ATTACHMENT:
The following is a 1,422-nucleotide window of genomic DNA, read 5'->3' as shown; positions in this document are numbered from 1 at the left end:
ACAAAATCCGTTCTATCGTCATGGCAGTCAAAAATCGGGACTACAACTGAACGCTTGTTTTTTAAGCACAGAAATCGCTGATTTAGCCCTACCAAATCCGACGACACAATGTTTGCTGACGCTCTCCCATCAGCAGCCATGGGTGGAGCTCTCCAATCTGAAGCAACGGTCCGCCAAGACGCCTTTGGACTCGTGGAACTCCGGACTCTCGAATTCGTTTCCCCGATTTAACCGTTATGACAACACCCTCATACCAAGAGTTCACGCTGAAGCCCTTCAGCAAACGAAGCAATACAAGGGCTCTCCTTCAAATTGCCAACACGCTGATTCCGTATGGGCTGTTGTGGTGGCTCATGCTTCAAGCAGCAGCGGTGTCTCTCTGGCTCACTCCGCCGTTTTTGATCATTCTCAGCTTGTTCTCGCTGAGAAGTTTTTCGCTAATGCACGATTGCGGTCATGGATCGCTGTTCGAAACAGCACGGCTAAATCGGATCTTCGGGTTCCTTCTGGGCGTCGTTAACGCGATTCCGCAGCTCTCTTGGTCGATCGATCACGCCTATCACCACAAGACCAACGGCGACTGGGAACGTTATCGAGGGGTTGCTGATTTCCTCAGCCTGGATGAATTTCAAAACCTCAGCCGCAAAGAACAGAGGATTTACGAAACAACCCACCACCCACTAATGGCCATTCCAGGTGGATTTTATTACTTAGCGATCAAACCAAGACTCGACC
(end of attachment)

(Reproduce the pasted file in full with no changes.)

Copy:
The following is a 1,422-nucleotide window of genomic DNA, read 5'->3' as shown; positions in this document are numbered from 1 at the left end:
ACAAAATCCGTTCTATCGTCATGGCAGTCAAAAATCGGGACTACAACTGAACGCTTGTTTTTTAAGCACAGAAATCGCTGATTTAGCCCTACCAAATCCGACGACACAATGTTTGCTGACGCTCTCCCATCAGCAGCCATGGGTGGAGCTCTCCAATCTGAAGCAACGGTCCGCCAAGACGCCTTTGGACTCGTGGAACTCCGGACTCTCGAATTCGTTTCCCCGATTTAACCGTTATGACAACACCCTCATACCAAGAGTTCACGCTGAAGCCCTTCAGCAAACGAAGCAATACAAGGGCTCTCCTTCAAATTGCCAACACGCTGATTCCGTATGGGCTGTTGTGGTGGCTCATGCTTCAAGCAGCAGCGGTGTCTCTCTGGCTCACTCCGCCGTTTTTGATCATTCTCAGCTTGTTCTCGCTGAGAAGTTTTTCGCTAATGCACGATTGCGGTCATGGATCGCTGTTCGAAACAGCACGGCTAAATCGGATCTTCGGGTTCCTTCTGGGCGTCGTTAACGCGATTCCGCAGCTCTCTTGGTCGATCGATCACGCCTATCACCACAAGACCAACGGCGACTGGGAACGTTATCGAGGGGTTGCTGATTTCCTCAGCCTGGATGAATTTCAAAACCTCAGCCGCAAAGAACAGAGGATTTACGAAACAACCCACCACCCACTAATGGCCATTCCAGGTGGATTTTATTACTTAGCGATCAAACCAAGACTCGACC